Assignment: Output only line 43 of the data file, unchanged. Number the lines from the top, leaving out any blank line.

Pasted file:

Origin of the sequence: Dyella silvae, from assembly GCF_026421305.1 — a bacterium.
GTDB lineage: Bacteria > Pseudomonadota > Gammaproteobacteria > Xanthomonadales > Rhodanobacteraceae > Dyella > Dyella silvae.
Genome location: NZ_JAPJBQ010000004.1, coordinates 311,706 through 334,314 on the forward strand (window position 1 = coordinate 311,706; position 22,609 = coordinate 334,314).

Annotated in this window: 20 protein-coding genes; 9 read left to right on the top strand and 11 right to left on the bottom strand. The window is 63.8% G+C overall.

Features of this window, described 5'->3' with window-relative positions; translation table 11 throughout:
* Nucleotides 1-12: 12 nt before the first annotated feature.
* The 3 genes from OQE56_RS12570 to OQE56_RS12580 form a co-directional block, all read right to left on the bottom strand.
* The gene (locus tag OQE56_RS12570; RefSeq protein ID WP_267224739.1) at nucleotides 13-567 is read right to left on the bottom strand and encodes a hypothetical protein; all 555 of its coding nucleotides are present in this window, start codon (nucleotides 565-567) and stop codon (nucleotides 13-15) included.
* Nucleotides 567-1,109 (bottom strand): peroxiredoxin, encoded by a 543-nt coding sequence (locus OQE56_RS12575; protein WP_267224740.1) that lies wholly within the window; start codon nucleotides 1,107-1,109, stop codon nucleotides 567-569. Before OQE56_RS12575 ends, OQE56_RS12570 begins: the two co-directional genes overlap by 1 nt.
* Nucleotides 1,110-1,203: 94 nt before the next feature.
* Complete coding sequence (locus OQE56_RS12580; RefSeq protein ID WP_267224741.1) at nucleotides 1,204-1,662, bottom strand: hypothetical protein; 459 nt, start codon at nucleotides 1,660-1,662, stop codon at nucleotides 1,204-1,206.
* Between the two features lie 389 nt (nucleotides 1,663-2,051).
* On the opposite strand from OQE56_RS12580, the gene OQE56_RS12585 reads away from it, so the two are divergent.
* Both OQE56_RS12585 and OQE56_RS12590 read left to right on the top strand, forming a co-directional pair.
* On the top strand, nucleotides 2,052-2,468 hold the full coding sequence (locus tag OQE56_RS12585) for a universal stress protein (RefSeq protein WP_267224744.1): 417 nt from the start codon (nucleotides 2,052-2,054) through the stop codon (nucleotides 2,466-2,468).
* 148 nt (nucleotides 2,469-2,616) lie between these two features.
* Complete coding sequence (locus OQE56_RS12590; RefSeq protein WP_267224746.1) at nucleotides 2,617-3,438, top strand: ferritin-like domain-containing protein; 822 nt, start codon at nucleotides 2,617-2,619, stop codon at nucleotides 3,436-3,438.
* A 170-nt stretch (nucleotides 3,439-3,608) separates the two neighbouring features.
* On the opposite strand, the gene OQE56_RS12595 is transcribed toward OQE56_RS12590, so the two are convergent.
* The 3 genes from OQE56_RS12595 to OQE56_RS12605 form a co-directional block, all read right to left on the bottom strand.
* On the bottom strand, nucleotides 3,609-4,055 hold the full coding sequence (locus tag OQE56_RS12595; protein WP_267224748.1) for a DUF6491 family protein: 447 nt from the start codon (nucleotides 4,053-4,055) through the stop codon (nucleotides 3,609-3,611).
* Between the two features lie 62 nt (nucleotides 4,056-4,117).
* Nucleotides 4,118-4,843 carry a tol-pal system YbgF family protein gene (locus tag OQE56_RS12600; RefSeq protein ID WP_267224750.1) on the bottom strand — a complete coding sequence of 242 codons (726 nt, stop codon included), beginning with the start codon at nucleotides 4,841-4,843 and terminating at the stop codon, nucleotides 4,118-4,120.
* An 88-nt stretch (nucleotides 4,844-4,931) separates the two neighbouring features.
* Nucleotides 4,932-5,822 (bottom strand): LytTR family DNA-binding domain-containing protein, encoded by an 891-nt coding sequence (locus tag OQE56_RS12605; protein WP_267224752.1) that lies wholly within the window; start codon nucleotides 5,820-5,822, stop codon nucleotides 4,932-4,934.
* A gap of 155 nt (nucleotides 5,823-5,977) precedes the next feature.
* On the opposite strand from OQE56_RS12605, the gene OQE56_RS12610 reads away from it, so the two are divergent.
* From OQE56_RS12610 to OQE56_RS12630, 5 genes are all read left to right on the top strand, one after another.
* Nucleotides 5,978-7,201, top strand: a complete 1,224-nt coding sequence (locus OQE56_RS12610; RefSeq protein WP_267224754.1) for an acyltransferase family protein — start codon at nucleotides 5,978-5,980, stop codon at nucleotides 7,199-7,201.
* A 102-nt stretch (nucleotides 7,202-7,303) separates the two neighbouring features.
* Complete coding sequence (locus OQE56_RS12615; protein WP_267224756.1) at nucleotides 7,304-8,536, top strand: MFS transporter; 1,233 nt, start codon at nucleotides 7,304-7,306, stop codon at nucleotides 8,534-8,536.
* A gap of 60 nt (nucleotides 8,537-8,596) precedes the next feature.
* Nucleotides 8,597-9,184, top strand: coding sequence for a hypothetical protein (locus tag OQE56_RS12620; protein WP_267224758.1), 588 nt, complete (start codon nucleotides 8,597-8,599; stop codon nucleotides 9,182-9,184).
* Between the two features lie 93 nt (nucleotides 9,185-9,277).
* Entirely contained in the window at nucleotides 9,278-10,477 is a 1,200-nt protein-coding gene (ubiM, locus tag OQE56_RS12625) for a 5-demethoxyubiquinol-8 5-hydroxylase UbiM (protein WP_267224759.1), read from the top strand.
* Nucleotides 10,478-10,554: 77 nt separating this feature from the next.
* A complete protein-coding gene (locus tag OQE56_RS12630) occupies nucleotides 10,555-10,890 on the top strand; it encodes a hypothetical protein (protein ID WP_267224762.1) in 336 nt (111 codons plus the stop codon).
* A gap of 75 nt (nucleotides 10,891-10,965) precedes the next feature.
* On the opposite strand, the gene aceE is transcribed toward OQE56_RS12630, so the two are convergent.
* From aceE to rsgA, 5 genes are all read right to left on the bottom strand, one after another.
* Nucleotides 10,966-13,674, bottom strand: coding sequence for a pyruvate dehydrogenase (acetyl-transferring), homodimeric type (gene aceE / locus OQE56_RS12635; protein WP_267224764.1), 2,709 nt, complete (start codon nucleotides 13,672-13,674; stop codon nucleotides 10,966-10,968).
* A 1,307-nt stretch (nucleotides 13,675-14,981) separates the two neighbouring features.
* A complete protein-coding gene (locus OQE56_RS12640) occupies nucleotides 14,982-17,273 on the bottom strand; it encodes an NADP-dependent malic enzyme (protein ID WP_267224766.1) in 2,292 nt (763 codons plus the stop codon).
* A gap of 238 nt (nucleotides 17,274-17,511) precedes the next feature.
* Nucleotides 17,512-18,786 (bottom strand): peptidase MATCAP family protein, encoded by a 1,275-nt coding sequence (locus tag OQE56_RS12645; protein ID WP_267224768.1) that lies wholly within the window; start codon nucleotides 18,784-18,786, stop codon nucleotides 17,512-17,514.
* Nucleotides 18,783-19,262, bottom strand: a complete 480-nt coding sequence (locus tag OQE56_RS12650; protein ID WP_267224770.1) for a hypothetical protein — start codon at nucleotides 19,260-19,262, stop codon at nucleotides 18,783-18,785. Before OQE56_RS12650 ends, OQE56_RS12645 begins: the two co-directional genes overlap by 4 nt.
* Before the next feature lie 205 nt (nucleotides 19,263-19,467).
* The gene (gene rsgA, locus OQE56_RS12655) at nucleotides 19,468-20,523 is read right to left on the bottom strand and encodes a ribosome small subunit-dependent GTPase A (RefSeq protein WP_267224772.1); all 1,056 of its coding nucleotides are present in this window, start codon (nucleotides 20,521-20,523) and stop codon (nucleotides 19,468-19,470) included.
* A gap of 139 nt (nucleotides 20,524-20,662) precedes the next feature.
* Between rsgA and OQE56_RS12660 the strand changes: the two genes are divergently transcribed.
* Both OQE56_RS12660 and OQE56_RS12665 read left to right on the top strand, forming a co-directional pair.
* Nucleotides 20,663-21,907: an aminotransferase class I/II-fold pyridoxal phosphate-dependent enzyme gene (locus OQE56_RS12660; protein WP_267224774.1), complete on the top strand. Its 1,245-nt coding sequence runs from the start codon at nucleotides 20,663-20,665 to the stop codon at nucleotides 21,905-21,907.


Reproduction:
* A complete protein-coding gene (locus OQE56_RS12640) occupies nucleotides 14,982-17,273 on the bottom strand; it encodes an NADP-dependent malic enzyme (protein ID WP_267224766.1) in 2,292 nt (763 codons plus the stop codon).